Schematic diagram of food recommender.

The process of food recognition and extraction of association rule is given in Figure 4. Firstly, the food set images from database were collected. Secondly, the reliability score was calculated by Eq. (1). Then the food recognition and segmentation from the images were operated using DNNs. Finally, the extraction of association rule was obtained as the frequent food sets.

Figure 4.

Process of recognition of food set images and extraction of association rule.


where A, C, I, and D represented the accuracy of the learning process, number of classes, number of leaning images, and difference between learning data and test data, respectively.

We combined several DNNs and calculated new probability with reliability scores as shown in Figure 5. Each DNN has different reliability score depending on following factors:

  • accuracy of the learning process

  • number of classes

  • number of learning images

  • difference between learning data and test data

Figure 5.

The feature of proposed method.

If the learning data and the test data are similar, the accuracy will be high but it may be not reliable. As we test with the unseen data, the DNN may predict wrong answer. Therefore, the difference between the learning data and the test data is necessary.

We calculated the reliability score and the weight output (W) of fully connected layer as the new probability using Eq. (2). The label of the new probability as the predicted result was provided.


Accordingly, the food set could be recognized from food images using different DNNs with the reliability scores as shown in Figure 6. Based on the recognition results, transactions of food were formed and applied to conventional association in the phase of data mining.

Figure 6.

Workflow of proposed food recommender.


4. Experimental and evaluation

We implemented our prototype of merging the results from different DNNs using MATLAB. The performance of recognition accuracy and the relationship between the recognition accuracy and the number of classes were evaluated. We used the dataset of food images for creating the DNNs and evaluated them as shown in Table 1. Three DNNs with different number of recognition classes for each dataset were created as given in Table 2. In addition, we made each DNN from Scratch by applying the transfer learning using GoogLeNet. Accordingly, we totally had 18 DNNs in this experiment.

Type of datasetDatasetNumber of classesNumber of images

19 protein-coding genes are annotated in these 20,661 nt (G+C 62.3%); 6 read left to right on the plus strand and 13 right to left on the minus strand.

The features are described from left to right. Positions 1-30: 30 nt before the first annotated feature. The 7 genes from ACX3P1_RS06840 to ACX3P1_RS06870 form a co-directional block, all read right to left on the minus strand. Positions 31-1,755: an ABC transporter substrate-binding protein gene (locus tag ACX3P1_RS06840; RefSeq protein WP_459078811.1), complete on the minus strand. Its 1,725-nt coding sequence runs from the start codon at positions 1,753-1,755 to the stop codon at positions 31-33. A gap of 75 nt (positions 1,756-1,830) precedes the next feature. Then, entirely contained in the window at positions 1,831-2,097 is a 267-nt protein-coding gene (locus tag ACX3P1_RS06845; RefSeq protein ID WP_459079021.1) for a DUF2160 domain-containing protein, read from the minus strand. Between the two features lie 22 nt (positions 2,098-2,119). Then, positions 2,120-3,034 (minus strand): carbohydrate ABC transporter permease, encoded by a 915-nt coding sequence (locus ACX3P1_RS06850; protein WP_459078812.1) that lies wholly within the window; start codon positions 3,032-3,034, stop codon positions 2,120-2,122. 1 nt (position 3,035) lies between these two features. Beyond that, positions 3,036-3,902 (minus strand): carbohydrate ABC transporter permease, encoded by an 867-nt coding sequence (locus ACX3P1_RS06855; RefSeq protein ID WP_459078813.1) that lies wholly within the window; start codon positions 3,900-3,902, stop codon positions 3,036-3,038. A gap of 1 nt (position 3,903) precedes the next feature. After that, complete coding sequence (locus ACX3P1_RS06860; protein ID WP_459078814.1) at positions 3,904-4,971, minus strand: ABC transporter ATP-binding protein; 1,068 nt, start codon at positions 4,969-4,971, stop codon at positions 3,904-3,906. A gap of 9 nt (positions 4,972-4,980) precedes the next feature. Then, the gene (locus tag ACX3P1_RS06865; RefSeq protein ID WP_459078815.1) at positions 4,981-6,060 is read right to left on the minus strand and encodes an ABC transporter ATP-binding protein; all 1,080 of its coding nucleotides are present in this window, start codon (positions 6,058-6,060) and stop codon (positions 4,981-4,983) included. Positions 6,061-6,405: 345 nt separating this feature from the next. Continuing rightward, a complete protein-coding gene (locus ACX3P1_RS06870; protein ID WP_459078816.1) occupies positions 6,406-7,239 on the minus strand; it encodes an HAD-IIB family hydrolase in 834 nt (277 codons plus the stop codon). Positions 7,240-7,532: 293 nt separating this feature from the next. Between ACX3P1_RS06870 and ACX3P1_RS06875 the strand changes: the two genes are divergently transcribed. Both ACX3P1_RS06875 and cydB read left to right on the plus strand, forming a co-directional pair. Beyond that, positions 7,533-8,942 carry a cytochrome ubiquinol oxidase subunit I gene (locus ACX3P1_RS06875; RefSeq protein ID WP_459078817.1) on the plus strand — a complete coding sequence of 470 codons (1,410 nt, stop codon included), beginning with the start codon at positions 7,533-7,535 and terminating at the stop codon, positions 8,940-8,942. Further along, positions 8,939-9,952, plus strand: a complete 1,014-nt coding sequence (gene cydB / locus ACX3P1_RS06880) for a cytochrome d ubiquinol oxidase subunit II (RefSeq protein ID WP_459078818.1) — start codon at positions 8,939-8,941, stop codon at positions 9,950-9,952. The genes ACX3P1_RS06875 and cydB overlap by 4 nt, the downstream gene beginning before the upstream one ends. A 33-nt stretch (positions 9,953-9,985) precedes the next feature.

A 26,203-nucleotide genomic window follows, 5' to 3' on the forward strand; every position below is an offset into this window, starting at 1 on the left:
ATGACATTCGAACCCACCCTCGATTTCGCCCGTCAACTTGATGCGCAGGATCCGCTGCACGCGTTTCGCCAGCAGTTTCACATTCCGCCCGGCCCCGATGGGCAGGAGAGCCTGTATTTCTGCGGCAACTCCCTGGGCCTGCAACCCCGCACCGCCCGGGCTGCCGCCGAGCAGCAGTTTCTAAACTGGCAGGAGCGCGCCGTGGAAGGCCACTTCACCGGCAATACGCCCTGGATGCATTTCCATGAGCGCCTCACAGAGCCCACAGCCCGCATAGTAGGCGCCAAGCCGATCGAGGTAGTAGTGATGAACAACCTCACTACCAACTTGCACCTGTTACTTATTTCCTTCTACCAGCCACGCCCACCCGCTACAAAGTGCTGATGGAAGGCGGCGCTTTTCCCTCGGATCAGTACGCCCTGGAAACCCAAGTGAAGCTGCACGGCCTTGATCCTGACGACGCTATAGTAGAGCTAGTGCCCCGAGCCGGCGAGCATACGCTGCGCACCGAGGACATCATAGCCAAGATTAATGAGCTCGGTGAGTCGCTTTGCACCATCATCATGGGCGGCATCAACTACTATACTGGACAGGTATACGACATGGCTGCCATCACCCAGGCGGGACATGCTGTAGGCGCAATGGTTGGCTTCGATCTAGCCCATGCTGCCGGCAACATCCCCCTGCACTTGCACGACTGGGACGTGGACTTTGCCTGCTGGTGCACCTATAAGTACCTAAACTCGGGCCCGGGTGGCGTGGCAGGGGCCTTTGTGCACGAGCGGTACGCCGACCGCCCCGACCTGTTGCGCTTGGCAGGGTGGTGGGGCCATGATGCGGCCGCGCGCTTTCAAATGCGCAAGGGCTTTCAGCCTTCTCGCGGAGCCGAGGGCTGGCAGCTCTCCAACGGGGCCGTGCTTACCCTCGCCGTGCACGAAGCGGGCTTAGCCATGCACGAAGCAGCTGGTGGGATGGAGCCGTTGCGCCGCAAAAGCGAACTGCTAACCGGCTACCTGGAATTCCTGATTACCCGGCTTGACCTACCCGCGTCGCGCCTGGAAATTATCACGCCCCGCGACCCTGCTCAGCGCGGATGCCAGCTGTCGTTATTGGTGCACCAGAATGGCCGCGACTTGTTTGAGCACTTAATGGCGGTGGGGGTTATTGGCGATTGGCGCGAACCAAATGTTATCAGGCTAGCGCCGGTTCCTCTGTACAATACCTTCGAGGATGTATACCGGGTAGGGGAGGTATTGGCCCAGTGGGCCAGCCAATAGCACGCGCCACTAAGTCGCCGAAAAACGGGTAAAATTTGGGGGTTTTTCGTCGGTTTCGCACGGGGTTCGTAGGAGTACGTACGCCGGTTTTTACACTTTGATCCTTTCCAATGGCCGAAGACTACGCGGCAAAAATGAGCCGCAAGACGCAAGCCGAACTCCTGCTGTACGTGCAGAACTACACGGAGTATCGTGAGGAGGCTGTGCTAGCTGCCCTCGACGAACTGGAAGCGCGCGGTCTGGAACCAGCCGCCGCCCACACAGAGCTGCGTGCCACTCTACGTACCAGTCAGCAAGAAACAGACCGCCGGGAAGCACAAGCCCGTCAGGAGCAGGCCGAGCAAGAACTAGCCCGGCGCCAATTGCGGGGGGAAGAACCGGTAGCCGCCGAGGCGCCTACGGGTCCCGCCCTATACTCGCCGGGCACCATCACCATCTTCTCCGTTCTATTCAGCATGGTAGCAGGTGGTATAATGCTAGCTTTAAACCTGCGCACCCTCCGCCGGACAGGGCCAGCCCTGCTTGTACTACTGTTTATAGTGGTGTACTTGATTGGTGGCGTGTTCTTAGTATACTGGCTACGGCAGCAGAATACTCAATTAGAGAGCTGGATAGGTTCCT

Table 1.

Dataset of food images.

DatasetNumber of classesScratchGoogLeNet

Table 2.

Deep neural network with different number of classes.

Recognition accuracy was calculated using the following equation:


where TP, TN, FP, and FN were True Positive, True Negative, False Positive, and False Negative respectively.

To evaluate the performance of integrated deep neural network, we created two single DNNs and four integrated DNNs as shown in Table 3. The UNIMIB2016 dataset for the test was employed. Recognition accuracy then was calculated using Eq. (3).

No.Number of DNNsType of DNNDataset
22GoogLeNetFood-101 + UEC-256
33GoogLeNetFood-101 + UEC-256 + Fruit-360
52ScratchFood-101 + UEC-256
63ScratchFood-101 + UEC-256 + Fruit-360

Table 3.

Integrated deep neural network.

To evaluate the accuracy of extracted frequent food set, we employed three food labels as shown in Table 4 for extracting the association rule.

Types of food label
1Predicted label by integrated DNN using GoogLeNet
2Predicted label by integrated DNN made from Scratch
3Corrected label (no prediction)

Table 4.

Food labels used for association rule.


5. Results and discussion

Figure 7 shows the recognition accuracy of DNN by food-101 dataset, uec-256 dataset, and fruit-360 dataset respectively. There was a relationship between the recognition accuracy of DNN and the increase of the number of class for each database. It was found that the recognition accuracy of DNN slightly decreased according to the increase of the number of recognition classes. In addition, the performance of DNNs where GoogLeNet applied was higher than the DNNs made from Scratch.

Figure 7.

Recognition results of food-101, uec-256 and fruit-360.